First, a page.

In John Buchan’s memoir, Pilgrim’s Way, he wrote of his friend Raymond Asquith: “He disliked emotion, not because he felt lightly, but because he felt deeply.” Though set far from Buchan’s Edwardian Britain, in the dusty, down and out town of Southport, Texas, that sentiment is the same distinctive scaffolding of Bret Anthony Johnson’s arresting new novel Remember Me Like This, and one that his readers won’t soon be able to forget.
Like all great novels, the characters rather than the plot keep the reader riveted, although the plot alone would be gripping enough. The Campbell family is torn asunder when their eleven-year-old son Justin is abducted. After years of searching, Justin is improbably rescued and returned to his family as a teenager, which is where the story really picks up. Whole again, each member of the family is shocked to learn they remain broken, individually and as a whole. The novel chronicles their struggle to rebuild their lives in front of the public, in front of each other, and in front of themselves.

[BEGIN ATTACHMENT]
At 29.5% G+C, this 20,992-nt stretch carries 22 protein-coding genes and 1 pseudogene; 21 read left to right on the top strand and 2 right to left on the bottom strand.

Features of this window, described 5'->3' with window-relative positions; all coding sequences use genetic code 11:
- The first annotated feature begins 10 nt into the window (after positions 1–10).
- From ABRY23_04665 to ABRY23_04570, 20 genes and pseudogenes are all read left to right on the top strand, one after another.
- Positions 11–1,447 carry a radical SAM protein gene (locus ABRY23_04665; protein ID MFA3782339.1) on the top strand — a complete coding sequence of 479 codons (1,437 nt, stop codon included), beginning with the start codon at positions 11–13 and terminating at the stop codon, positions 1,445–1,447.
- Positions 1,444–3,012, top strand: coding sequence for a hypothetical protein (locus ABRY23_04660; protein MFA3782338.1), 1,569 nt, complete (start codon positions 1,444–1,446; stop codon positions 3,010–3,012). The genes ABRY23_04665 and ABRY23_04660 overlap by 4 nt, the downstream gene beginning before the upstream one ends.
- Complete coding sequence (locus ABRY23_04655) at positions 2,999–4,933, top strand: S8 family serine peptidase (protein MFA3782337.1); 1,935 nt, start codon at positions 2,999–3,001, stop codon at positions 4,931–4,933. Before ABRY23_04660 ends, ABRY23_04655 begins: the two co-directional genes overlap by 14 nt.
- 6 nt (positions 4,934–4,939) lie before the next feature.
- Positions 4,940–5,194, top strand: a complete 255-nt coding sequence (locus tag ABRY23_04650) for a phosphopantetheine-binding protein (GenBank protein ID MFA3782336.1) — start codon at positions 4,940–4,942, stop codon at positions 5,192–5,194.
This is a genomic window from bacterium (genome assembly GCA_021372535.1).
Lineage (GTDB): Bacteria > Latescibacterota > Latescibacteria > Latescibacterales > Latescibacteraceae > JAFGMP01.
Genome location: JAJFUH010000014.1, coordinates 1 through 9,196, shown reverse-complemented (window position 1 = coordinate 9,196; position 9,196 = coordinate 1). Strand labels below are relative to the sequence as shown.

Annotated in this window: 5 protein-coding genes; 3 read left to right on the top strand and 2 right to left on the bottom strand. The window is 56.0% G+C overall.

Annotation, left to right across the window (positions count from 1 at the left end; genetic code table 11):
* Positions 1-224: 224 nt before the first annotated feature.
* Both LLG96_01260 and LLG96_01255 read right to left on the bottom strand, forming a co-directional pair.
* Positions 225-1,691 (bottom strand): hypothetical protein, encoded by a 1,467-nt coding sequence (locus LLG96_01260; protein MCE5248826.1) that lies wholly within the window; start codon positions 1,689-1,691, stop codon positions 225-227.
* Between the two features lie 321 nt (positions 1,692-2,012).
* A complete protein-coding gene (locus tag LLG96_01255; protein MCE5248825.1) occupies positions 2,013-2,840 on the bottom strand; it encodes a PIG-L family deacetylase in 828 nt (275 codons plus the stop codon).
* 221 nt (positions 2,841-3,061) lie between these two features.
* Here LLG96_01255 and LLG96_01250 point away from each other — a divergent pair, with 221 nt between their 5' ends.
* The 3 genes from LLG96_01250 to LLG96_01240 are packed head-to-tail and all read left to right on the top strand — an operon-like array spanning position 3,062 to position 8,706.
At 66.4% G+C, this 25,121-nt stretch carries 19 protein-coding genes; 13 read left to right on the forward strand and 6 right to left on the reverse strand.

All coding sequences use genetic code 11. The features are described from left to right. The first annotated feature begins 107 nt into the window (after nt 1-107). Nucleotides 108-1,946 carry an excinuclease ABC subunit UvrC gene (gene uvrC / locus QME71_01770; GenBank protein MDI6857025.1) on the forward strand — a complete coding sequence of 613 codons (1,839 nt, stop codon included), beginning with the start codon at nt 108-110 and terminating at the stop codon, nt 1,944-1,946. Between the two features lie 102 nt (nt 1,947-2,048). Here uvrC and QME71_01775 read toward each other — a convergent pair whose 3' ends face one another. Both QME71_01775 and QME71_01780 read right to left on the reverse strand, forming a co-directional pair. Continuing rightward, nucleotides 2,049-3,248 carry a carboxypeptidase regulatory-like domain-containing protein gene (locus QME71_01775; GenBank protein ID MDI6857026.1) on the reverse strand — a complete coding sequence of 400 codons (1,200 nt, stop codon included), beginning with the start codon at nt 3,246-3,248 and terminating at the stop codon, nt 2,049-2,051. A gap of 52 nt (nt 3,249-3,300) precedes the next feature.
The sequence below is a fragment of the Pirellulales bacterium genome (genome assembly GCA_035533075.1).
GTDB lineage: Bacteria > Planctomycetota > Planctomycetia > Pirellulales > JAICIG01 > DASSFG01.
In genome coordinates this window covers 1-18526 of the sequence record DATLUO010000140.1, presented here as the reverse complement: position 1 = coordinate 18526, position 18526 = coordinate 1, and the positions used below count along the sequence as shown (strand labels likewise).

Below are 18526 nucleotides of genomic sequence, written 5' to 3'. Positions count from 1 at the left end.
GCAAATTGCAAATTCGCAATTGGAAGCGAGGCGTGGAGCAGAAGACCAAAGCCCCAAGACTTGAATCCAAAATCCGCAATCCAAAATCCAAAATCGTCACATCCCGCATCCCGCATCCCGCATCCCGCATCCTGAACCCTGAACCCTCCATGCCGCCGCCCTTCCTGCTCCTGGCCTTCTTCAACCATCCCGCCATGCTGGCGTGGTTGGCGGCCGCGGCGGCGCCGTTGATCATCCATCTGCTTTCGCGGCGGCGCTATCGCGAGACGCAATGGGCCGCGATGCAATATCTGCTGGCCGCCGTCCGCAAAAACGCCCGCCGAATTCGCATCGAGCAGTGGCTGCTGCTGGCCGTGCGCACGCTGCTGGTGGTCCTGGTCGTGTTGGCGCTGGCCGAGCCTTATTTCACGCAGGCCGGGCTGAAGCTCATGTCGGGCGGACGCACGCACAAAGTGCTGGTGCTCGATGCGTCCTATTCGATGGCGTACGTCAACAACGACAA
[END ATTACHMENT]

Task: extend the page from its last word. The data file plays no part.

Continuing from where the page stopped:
For more, read Elizabeth’s full article on the Huffington Post.